The DEP based the new standards on a USGS study. The USGS study relied almost exclusively (96% of data) on data from the NJ Private Well Testing Act. According to USGS own study, the source of the PWTA data was shallow residential wells and the data did not include well depth or aquifer, which are essential data attributes required to determine if “deep aquifer recharge” is considered. See the PEER complaint below for further discussion of this fatal flaw.
IV) Inconsistencies with Legislative Intent
The DEP estimates that the proposed new rule would allow at least an additional 1,145 septic systems and significant new development in the Preservation Area.
That is contrary to the express intent of the legislature to prevent degradation of water quality, more strictly regulate development, and protect natural resources, as outlined above.
V) Flaws in USGS study that forms exclusive basis for proposal
The DEP proposal is based exclusively on a 2015 Report by the USGS.
The August 2015 study by scientists at the U.S. Geological Survey (USGS) is entitled “Median Nitrate Concentrations in Groundwater in the New Jersey Highlands Region Estimated Using Regression Models and Land-Surface Characteristics.” In an April 21, 2016 news release, the New Jersey Department of Environmental Protection (DEP) touted the study as “comprehensive new scientific information” which supported what the agency termed “common sense revisions to Highlands septic density standards.”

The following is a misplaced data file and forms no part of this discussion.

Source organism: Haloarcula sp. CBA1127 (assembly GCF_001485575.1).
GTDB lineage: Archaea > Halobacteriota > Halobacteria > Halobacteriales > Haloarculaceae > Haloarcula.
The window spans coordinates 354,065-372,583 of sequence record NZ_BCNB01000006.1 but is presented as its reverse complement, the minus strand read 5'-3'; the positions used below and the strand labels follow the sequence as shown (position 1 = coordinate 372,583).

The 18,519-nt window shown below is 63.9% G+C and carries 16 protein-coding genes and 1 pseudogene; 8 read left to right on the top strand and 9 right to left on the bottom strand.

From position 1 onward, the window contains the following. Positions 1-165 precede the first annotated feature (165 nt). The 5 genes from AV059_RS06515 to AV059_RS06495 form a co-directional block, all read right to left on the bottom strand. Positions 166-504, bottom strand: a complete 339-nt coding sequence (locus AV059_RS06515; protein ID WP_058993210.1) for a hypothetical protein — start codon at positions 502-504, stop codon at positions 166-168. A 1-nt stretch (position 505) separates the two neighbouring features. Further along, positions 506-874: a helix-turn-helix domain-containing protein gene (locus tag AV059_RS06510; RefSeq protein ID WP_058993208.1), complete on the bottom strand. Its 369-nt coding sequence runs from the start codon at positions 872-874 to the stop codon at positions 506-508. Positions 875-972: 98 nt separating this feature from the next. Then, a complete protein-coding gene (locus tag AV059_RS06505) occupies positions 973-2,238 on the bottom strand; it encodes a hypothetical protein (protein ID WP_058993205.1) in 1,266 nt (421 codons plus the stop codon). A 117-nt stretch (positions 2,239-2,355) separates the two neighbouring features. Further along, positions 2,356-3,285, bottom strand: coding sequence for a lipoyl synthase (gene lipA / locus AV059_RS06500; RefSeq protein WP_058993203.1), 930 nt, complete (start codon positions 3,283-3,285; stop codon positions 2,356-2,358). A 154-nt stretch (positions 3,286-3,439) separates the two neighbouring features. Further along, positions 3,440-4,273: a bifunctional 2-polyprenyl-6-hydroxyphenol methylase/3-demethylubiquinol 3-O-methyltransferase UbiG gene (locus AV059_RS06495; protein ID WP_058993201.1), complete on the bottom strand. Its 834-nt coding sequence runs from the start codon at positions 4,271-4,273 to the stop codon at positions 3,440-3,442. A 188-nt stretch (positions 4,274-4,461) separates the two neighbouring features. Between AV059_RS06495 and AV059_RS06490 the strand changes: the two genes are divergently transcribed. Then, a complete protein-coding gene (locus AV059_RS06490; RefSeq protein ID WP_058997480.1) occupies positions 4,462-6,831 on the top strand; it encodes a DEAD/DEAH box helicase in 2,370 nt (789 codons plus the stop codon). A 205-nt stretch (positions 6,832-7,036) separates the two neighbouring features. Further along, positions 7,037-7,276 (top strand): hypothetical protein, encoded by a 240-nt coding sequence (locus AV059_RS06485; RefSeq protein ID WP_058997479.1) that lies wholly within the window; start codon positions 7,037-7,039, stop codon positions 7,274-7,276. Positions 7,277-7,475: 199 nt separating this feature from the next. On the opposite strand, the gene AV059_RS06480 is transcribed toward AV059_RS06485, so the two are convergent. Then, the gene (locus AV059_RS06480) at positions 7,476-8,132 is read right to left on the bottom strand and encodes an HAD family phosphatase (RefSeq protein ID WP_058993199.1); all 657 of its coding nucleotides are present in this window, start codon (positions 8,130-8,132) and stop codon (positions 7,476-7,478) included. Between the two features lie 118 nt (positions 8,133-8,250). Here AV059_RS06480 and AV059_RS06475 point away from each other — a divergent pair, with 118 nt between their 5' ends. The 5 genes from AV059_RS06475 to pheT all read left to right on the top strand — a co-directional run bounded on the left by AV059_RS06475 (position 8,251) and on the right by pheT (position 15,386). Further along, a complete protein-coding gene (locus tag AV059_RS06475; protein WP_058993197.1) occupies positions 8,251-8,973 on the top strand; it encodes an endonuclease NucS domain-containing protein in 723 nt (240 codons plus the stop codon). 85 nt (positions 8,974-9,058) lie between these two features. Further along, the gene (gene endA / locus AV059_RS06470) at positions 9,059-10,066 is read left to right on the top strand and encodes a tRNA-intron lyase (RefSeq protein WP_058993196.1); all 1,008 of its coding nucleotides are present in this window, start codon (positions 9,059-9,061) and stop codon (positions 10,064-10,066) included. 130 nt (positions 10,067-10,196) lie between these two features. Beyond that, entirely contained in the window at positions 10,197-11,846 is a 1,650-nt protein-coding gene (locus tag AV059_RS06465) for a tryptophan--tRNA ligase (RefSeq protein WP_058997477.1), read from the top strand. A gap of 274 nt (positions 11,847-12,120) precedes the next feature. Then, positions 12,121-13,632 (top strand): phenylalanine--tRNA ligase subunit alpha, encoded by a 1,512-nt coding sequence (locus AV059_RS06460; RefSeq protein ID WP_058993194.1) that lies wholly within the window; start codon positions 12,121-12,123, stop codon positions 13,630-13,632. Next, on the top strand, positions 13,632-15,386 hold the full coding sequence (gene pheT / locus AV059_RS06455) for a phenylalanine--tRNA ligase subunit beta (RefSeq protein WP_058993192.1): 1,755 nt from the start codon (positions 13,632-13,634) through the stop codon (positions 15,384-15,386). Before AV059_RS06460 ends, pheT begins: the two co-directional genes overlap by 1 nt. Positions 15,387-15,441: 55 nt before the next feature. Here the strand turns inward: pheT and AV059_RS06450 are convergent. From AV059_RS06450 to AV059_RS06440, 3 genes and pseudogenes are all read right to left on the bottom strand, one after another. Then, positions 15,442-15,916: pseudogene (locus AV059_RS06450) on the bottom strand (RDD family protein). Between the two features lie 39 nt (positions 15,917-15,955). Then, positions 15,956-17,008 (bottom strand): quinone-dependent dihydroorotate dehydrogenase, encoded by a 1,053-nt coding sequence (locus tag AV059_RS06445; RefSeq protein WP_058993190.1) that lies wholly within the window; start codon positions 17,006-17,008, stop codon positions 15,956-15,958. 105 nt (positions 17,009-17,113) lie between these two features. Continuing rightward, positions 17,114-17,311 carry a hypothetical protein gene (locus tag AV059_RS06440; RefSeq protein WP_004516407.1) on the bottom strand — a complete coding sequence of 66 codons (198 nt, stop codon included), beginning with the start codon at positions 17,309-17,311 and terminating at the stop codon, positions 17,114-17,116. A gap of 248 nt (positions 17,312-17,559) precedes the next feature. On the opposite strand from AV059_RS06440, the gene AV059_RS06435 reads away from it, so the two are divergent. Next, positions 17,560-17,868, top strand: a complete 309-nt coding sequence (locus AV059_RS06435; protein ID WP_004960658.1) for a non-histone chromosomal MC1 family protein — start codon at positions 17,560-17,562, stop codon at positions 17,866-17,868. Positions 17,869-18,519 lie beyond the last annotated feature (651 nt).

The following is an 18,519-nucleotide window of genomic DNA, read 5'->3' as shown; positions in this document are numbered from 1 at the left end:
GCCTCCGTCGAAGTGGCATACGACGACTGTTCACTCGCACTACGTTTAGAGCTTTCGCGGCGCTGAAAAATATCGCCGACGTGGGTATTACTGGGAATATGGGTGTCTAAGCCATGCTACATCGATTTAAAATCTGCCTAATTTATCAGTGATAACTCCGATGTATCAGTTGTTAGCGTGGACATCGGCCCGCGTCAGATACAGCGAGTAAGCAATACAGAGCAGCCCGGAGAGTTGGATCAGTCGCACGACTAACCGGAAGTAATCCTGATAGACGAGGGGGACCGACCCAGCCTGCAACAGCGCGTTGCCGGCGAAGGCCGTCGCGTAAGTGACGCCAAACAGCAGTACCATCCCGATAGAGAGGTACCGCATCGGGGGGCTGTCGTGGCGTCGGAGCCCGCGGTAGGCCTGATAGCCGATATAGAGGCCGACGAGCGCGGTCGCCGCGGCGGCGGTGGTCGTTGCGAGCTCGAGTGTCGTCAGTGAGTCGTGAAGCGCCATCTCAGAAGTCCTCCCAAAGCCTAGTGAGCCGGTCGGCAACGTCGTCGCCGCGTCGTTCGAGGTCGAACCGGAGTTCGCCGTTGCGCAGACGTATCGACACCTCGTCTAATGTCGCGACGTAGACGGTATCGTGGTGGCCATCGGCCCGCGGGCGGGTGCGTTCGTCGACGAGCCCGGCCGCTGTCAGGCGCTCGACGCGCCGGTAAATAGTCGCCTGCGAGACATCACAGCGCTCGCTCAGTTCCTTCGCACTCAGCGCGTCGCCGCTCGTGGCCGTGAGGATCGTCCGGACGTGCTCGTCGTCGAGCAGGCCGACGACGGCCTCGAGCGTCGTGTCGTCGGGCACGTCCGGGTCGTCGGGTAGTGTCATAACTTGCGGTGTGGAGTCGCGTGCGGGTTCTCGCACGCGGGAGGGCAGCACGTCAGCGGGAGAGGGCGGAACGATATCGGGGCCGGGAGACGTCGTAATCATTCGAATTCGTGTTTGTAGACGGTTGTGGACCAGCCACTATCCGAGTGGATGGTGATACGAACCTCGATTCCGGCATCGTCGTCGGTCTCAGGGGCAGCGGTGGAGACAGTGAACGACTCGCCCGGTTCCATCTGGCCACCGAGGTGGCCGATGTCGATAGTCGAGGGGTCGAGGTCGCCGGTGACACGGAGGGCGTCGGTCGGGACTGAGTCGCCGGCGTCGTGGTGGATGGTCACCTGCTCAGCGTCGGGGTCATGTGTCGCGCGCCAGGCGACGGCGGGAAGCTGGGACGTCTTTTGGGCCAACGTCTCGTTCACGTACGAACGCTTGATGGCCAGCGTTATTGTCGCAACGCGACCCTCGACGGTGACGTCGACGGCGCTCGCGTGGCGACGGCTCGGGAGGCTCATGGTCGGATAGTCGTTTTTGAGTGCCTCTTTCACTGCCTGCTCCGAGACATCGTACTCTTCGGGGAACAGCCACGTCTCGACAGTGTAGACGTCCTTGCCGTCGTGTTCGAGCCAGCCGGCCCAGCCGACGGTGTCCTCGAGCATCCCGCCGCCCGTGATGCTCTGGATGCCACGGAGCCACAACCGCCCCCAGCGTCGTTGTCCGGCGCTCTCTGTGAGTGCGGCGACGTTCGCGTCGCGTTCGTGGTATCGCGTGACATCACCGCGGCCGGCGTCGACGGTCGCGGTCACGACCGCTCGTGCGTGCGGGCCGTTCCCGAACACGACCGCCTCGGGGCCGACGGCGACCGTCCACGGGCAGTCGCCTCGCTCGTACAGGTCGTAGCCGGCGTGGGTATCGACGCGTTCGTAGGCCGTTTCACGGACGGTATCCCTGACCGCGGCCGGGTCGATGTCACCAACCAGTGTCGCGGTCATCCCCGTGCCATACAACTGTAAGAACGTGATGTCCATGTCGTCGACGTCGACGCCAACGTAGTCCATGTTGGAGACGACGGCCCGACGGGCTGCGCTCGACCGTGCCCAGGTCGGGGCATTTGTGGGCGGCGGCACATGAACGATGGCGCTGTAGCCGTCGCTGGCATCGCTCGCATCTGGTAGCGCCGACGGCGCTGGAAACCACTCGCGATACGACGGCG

Rather than being based on either new or comprehensive scientific information, the USGS study is actually based on old state data of extremely poor quality and reliability. The PEER complaint points out that 96% of the study’s data is drawn from the state’s Private Well Testing program which even the DEP concedes is highly questionable for a number of reasons, including that the data is –
- Unverified with no quality controls to confirm validity;
- Skewed and not necessarily representative of the Highlands deep aquifer; and
- Drawn from wells outside the Highlands Preservation Area.
In order to correct and remedy those flaws, Public Employees for Environmental Responsibility (PEER) filed a federal Data Quality Act complaint with the USGS, requesting that the flawed study be withdraw.
The PEER complaint goes into detail and provides an additional demonstration of how the proposed DEP rule is inconsistent with Legislative intent.
You may read the PEER petition here.
We urge you to defend the legacy of the Highlands Act, veto this DEP proposal as inconsistent with Legislative intent, and look forward to your pompt and favorable consideration.